*I’m mad because Goodreads took down the page for a webcomic I read this year so I’m at one less read book than I’m supposed to be, and I applied to be a Goodreads Librarian SOLELY to add that webcomic back.
3. NOT CREATING ENOUGH/QUALITY CONTENT
Obviously, probably a lot of content creators in general struggle with feeling like they’re not producing enough content, or quality enough content to sustain their audience. Whether or not you just want to keep blogging because you like it, or you’re ambitious and want to grow bigger, the worry and guilt that you’re not posting enough/good content is still there.
For me, my problem mainly was that I was still producing content, and content that I thought was good, but… never replying to the comments people left on it (which just meant it piled up even more). But I did go through a brief period of time where I didn’t post a lot of things, partly because of a hiatus and partly because I recovered horribly from said hiatus, and it made me feel terrible to see my struggle with blogging visually represented like this.
However, my mental health wasn’t good during that time, I struggled to find the time to blog because of school, and I was constantly stressed out and overwhelmed by schoolwork. Again, I can’t stress it enough, health and not draining your energy should be more of a priority than blogging.
Honestly, I think the most important thing about content is that you’re passionate about what you’re putting out there. Often, this means that the quality of your posts will actually increase on its own too!!
If you’re a planner when it comes to posts, and you look at the next few blog posts you have scheduled and don’t feel particularly excited about them, DON’T POST THEM!!!! I can’t tell you how many times I’ve started writing a post I was initially excited to write, and then later ditched because I started dreading it. Forcing yourself to write posts you don’t like, just to publish a post, can just make you hate blogging and feel even worse than you initially did.
The dreaded word: statistics. God, stats are such a pain to deal with sometimes?? I think it can be nice to see which posts are doing well, and I enjoy looking at graphs in general, but if your numbers are suffering, and you like to analyze those numbers, it can make you feel really, really bad.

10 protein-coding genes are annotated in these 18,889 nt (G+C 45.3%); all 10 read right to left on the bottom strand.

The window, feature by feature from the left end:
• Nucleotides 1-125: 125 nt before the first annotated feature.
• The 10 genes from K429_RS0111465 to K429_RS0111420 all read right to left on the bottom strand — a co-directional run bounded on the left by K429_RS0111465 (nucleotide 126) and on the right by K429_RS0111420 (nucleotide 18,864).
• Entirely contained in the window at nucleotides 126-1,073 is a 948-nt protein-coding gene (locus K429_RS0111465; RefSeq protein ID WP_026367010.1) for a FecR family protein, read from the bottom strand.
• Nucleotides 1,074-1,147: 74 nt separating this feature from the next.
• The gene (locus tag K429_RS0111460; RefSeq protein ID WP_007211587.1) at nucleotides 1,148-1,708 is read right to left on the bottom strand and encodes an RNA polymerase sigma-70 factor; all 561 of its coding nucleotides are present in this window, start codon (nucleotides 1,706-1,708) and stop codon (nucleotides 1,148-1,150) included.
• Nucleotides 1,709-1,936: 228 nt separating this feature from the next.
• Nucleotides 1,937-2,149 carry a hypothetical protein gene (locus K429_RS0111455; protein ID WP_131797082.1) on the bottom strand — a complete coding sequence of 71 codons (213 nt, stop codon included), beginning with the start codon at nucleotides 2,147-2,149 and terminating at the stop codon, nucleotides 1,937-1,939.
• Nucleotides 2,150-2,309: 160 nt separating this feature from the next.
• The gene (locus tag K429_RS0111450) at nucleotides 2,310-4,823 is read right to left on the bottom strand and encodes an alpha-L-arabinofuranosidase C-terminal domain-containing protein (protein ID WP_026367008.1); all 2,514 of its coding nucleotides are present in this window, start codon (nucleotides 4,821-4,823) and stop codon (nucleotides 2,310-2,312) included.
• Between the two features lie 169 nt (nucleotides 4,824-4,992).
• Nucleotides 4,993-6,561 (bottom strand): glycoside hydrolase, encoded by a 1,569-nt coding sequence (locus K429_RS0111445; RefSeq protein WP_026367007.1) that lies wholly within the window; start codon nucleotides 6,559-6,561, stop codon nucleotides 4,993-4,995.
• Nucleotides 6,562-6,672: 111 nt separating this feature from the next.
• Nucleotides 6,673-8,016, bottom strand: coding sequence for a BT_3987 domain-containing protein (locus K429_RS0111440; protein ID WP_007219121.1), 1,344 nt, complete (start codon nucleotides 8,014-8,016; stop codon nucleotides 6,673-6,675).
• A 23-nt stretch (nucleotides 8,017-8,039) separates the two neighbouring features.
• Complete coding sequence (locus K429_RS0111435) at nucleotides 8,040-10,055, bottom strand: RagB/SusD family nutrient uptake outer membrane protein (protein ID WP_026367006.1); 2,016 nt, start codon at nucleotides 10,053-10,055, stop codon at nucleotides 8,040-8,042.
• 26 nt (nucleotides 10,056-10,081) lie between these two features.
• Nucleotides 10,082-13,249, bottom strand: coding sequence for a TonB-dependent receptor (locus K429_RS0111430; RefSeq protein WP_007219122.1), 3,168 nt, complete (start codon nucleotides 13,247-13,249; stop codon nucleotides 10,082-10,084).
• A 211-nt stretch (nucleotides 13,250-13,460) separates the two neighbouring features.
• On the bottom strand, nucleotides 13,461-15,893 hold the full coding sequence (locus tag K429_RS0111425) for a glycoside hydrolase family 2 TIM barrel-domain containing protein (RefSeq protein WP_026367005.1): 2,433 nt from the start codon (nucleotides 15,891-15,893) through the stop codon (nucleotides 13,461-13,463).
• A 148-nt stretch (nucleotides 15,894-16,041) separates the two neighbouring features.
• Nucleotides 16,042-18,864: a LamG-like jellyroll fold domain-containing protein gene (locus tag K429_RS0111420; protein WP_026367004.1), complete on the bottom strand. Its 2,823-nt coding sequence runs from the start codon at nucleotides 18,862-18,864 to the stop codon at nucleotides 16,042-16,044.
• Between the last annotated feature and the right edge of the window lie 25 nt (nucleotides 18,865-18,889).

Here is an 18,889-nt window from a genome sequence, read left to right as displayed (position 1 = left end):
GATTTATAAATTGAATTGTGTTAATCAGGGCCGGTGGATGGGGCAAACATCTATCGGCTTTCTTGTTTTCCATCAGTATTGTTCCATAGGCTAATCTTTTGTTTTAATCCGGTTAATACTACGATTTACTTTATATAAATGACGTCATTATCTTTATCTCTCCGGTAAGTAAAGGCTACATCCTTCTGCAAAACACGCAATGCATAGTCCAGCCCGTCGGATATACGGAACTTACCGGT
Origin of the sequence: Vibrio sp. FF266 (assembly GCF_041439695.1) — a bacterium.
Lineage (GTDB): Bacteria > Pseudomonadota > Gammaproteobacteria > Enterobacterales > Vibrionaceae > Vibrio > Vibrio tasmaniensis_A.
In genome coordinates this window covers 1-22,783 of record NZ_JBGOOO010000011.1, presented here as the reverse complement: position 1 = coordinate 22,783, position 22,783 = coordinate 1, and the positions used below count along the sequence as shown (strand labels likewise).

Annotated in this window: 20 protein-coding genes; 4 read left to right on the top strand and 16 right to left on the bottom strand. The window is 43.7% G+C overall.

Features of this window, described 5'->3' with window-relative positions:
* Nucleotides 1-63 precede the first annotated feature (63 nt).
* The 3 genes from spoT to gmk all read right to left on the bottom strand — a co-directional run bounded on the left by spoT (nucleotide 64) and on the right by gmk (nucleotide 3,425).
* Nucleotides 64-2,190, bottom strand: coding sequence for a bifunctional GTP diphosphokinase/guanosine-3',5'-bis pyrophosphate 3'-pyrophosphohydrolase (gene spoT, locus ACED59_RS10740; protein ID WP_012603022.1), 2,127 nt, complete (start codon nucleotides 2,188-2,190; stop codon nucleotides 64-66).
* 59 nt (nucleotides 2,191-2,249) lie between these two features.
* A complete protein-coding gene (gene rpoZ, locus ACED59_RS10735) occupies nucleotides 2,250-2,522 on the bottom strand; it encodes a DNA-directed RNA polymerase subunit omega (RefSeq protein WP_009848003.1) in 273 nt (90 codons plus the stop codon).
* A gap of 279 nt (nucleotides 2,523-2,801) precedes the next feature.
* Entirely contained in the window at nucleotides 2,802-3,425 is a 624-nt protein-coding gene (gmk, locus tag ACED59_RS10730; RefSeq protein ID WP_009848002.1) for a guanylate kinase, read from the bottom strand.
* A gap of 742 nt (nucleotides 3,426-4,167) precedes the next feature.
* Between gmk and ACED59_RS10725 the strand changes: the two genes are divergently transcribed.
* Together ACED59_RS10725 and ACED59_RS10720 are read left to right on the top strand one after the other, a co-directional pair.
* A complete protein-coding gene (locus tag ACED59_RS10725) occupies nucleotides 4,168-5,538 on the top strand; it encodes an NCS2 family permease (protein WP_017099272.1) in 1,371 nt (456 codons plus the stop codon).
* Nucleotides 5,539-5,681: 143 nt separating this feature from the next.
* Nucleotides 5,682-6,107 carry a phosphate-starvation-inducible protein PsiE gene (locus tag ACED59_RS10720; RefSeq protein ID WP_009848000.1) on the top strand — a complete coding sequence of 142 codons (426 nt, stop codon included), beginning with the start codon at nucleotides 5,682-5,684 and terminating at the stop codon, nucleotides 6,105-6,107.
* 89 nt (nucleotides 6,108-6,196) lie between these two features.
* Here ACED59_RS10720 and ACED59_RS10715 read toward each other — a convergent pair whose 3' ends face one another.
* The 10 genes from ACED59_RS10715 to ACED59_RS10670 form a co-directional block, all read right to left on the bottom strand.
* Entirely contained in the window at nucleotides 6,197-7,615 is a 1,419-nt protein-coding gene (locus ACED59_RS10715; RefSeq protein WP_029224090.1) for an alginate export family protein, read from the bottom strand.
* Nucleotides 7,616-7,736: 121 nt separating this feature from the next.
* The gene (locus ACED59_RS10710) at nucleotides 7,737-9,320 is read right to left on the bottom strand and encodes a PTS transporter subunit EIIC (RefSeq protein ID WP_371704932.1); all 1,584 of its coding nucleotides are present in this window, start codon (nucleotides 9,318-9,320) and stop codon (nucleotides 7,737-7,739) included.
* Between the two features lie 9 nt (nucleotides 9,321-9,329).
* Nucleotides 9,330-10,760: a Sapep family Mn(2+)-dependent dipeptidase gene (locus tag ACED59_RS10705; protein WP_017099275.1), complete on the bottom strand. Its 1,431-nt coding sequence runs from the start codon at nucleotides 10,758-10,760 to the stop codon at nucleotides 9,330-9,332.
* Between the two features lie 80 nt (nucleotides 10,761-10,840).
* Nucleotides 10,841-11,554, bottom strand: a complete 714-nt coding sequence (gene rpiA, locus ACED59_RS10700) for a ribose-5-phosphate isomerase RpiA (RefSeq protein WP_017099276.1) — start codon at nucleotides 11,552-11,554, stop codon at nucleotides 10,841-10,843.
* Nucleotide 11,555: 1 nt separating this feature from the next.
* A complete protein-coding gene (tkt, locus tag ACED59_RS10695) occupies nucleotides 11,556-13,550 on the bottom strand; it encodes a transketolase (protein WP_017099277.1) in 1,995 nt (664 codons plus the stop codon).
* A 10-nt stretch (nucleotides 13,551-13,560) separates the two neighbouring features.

I’ve talked about this before, because I have absolutely no filter, but I’ll say it again! I did really well stats-wise in 2017 when I first started blogging, but when 2018 hit and I started being less active, instead of growing, my stats regressed, and I felt terrible about it. I still feel bad when I look at all the graphs WordPress provides, but I’m doing better once I realize that I’m producing my content in a healthy way.
I also think some people feel bad about stats especially because they are so important to a lot of publishers when it comes to getting ARCs. So if your stats are “bad”, and you want to get ARCs, it’s a slap in the face because you think, Are publishers going to want to work with me because of this? Do they see that my blog stats are getting worse?
(Not even to mention how international bloggers can have the same stats as a US blogger, but the US blogger will could get twice as many ARCs than the INTL blogger could get, but that’s a discussion for another day.)
But—and I know everyone says it, but it’s TRUE—numbers aren’t everything. The amazing Marie @ Drizzle and Hurricane Books wrote a great discussion on what it means to be a successful blogger without basing success too much on numbers, and I think it’s so relevant to this.
Something that’s helped me personally is telling myself that the numbers are mostly out of my hands!! (At least in my unprofessional opinion, I don’t study statistics or anything.) I can affect it and helping increase or decrease it, by being in/active, promoting, etc., but I tell myself that my audience decides what posts to view, like, and comment on, and I shouldn’t worry about something out of my own control.
what do you feel guilty about as a book blogger? have you felt bad about any of the things I mentioned? how did YOU get over that guilt? or are you still struggling with it (in which case, reminder that I love you and you are doing SO GOOD!!!)
p.s. I hope this post wasn’t too preachy? (and if you read the whole giant post I’m proud of you lmao.) I just hate seeing bloggers beat themselves up over things like I did, and wanted to just gently remind you all that you’re human, and you’re doing amazing for a species that is pretty much wired to mess up all the time!!
p.p.s. DEADLINE FOR BOOK BLOGGER AWARDS NOMINATIONS IS THIS SATURDAY, GET ON IT!!!